‘IGA operator Metcash says Australians are keeping up the habit of shopping in their local communities even as pandemic restrictions ease’
SMH Australian shoppers keeping it the neighbourhood, says Metcash (Sept 22)
Another factor limiting Coles and Woolworths sales growth was changes in lifestyle. For example, according to the Productivity Commission the % of WFH (work from home) workers increased from 8% to 40% in Australia. This led to a short-term increase demand for office furniture, home renovations etc. Also, government restrictions, e.g. lockdowns, led to an increase in the consumption of alcohol at home. The following table highlights the relative small increased consumption of food during 2020.
Quarterly individual goods consumption, 2020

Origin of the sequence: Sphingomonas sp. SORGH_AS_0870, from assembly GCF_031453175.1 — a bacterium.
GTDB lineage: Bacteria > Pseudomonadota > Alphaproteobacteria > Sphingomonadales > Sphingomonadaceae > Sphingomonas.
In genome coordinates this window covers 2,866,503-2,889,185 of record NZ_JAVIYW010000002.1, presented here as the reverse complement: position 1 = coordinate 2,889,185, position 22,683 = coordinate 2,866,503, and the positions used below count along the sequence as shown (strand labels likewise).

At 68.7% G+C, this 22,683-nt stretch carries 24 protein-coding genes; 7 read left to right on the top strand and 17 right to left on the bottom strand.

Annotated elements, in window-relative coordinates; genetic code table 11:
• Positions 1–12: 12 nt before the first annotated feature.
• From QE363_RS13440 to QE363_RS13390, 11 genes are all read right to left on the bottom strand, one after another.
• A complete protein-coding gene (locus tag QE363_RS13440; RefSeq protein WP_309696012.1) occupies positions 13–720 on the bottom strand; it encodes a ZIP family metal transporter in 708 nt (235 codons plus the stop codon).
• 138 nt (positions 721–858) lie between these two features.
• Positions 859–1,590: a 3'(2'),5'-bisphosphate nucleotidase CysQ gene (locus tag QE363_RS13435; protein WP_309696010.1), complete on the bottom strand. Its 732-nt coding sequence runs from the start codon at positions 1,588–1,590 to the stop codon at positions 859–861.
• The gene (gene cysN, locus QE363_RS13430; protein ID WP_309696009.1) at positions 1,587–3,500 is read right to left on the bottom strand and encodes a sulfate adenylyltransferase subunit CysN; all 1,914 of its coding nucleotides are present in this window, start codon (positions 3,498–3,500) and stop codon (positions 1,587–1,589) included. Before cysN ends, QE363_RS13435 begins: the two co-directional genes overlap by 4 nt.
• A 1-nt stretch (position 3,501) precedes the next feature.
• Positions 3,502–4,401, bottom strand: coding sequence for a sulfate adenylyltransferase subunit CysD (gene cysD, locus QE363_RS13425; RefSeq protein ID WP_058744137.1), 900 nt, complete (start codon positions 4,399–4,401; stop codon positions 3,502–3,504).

Source: ABS Insights into household consumption
The following table highlights the growth of e-commerce (home delivery) as a % of total retailer sales.
Coles supermarkets, Woolworths Australian Food Sales % e-comm
As explained by insidefmcg demand for online orders dramatically increased late February / early March 2020 (+45%) as the pandemic started. At the same time some shoppers were panic buying product in store. This led to a situation where Coles and Woolworths temporarily suspended their home delivery services and click and collect. Simply put they was insufficient stock levels in store and store labour to physically pick, pack and deliver all the orders. Woolworths CEO Brad Banducci described the situation as ‘we continue to be supply-constrained, not demand constrained’. (IT News Nov 20). This situation obviously limited e-comm sales in FY20.